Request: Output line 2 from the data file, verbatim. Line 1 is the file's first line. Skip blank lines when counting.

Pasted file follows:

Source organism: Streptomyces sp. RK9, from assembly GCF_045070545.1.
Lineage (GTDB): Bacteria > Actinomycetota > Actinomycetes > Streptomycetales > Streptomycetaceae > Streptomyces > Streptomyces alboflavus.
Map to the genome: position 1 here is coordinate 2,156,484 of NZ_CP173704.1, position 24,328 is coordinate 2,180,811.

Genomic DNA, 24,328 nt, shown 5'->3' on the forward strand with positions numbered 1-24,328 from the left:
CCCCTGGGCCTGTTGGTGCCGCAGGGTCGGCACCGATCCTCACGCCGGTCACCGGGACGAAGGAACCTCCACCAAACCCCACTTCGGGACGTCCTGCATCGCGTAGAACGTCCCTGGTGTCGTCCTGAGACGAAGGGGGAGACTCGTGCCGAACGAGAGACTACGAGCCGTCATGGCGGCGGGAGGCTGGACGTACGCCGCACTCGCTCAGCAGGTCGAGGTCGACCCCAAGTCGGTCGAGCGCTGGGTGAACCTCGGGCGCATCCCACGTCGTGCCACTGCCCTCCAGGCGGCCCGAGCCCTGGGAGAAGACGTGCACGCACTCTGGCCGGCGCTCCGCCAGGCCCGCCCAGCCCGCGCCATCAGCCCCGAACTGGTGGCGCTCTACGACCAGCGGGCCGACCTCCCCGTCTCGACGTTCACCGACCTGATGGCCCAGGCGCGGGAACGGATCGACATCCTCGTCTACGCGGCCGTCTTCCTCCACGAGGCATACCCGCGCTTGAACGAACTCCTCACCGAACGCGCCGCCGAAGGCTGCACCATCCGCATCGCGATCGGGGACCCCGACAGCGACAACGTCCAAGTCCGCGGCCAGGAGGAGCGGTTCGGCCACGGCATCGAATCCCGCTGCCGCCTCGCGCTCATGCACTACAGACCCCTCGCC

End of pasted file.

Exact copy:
Lineage (GTDB): Bacteria > Actinomycetota > Actinomycetes > Streptomycetales > Streptomycetaceae > Streptomyces > Streptomyces alboflavus.